Although SMU instruments are often used for pulse measurements, they don’t operate in the same way as a typical pulse generator. For example, an SMU instrument’s rise and fall times cannot be controlled by the user; they depend on the instrument’s gain and bandwidth of the feedback loop. Because these loops are designed to generate little or no overshoot when stepping the source, the minimum width of the pulses they produce are not as short as those possible from a pulse generator. However, an SMU instrument can produce pulse widths as short as 50–100μs, which minimizes device self-heating.

The terminology used to describe a pulse when using SMU instruments differs slightly from that used with pulse generators. Rather than referring to the output levels in the pulse as amplitude and base or the high level and the low level, with SMU instruments, the high level is referred to as the pulse level and the low level as the bias level. The term bias level originates from the SMU’s roots in DC testing where one terminal of a device might be biased with a fixed level. Pulse width is still used with SMU instruments, but its definition is slightly different. Given that rise and fall times cannot be set directly and vary with the range in use and the load connected to the output, pulse width can’t be accurately defined by Full Width at Half Maximum (FWHM). (refer to the sidebar for more information on FWHM). Instead, for most SMU instruments, pulse width is defined as the time from the start of the rising edge to the start of the falling edge, points chosen because they are under the user’s control.

In other words, the user can set the pulse width by setting the time between when the source is told to go to the pulse level and then told to go back to the bias level.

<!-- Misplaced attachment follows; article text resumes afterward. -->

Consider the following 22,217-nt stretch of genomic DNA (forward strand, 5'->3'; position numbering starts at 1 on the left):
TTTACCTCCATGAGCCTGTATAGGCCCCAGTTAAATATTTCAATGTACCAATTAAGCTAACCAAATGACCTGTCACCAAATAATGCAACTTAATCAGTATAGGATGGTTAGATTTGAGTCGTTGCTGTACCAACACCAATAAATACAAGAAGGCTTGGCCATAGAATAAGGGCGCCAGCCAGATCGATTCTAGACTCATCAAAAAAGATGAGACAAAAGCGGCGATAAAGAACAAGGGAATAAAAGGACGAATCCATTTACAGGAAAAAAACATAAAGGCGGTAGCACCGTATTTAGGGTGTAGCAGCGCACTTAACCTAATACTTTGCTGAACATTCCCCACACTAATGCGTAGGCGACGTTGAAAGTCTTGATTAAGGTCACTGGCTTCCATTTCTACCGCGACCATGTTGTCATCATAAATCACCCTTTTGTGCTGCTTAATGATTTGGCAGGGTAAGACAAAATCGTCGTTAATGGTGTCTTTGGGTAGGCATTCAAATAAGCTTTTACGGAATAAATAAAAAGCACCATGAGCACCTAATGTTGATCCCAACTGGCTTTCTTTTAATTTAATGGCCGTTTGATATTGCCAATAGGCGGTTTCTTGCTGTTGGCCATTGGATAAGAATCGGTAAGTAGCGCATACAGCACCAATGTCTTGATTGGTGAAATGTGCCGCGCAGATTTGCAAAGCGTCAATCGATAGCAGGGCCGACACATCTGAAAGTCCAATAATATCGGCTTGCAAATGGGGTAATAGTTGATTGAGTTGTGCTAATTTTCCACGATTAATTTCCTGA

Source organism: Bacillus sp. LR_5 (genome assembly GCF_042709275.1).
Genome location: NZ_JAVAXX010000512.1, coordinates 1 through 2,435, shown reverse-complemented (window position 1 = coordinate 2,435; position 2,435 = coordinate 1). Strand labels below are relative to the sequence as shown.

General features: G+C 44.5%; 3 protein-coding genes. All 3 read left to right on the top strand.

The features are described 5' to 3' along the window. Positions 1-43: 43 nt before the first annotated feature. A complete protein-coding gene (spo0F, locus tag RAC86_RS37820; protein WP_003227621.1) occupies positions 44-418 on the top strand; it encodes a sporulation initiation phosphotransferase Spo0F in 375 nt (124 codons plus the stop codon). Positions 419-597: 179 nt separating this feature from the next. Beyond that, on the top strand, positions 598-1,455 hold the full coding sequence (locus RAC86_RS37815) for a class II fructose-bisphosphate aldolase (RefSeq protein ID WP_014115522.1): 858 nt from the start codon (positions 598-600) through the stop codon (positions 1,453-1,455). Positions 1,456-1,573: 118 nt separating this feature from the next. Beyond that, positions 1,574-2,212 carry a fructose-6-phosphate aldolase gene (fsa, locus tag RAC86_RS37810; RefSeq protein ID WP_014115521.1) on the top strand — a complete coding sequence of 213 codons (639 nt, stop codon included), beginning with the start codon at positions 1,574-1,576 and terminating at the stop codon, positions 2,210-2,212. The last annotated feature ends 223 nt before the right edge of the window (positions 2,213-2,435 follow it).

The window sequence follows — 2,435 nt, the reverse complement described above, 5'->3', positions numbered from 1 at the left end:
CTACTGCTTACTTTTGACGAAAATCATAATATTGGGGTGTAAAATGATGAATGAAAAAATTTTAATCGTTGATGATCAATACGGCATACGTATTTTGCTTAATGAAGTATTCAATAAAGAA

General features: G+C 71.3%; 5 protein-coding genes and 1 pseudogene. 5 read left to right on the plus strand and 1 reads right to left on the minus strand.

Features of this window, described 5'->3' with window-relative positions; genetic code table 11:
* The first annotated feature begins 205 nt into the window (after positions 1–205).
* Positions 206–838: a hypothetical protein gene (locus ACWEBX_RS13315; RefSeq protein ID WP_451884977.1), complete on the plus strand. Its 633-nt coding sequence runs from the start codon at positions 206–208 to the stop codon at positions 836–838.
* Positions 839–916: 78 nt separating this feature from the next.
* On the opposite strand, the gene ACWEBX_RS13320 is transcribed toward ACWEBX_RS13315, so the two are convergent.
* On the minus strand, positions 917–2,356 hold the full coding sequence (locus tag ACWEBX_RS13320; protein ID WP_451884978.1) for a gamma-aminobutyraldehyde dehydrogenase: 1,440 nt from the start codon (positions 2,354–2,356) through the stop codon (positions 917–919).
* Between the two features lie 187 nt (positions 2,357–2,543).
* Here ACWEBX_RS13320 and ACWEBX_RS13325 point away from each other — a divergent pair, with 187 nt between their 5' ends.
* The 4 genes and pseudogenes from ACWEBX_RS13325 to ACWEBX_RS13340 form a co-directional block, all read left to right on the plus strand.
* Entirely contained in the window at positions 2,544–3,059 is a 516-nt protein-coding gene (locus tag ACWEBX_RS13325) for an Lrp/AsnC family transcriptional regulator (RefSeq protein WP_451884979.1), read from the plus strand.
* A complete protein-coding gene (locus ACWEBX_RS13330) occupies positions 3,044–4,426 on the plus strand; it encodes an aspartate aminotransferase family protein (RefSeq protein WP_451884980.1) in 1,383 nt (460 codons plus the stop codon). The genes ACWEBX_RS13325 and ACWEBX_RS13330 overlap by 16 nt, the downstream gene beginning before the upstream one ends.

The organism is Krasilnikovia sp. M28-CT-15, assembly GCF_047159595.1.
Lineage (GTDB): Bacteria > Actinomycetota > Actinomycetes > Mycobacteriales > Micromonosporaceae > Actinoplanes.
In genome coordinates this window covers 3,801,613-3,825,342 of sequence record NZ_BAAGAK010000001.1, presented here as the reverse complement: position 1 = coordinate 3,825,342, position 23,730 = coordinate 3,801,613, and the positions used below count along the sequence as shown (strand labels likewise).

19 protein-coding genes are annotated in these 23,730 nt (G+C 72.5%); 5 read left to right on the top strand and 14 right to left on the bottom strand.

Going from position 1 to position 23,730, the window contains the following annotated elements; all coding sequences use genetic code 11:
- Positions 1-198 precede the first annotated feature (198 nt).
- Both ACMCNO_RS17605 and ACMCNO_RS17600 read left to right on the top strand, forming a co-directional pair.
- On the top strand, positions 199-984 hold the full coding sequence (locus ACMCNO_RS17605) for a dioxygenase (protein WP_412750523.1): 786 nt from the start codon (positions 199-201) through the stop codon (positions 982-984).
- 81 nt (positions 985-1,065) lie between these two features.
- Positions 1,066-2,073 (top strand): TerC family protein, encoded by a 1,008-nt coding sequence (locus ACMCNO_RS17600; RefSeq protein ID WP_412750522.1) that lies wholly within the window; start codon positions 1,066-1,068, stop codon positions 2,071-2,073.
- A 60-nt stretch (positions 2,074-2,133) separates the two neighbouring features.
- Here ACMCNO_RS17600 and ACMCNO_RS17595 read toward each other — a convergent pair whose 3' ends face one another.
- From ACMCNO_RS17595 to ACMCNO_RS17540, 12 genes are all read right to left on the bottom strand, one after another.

FIGURE 5. A pulse measure unit card combines the capabilities of a pulse generator and a high resolution oscilloscope.

FIGURE 5. A pulse measure unit card combines the capabilities of a pulse generator and a high resolution oscilloscope.

Pulse measure units (PMUs) combine the capabilities of a pulse generator and a high-resolution oscilloscope, which are sometimes implemented as card-based solutions designed to plug into a test mainframe. Keithley’s Model 4225-PMU, designed for use with the Model 4200 Semiconductor Charac- terization System (FIGURE 5), is one example. It has two independent channels capable of sourcing up to 40V at up to 800mA. Like a standard pulse generator, users can define all parameters of the pulse shape. Pulse widths as narrow as 60ns and rise and fall times as short as 20ns make it well suited for characterizing devices with fast transients. A Segment Arb mode allows outputting multi-level pulse waveforms in separately defined segments, with separate voltage levels and durations for each. Each PMU channel is capable of measuring both current and voltage using two 14-bit 200MS/s ADCs per channel for a total of four ADCs per card. Additionally, all four ADCs are capable of sampling together synchronously at full speed. By combining a pulse generator with scope- like measurement capability in one instrument, a PMU can not only make high-resolution transient pulse measurements but also perform pulse I-V measurement sweeps easily using a spot mean method for enhanced resolution.

EGBERT WOELK, PH.D., is director of marketing at Dow Electronic Materials, North Andover, MA. ROGER LOO, PH.D., is a principal scientist at imec, Leuven, Belgium.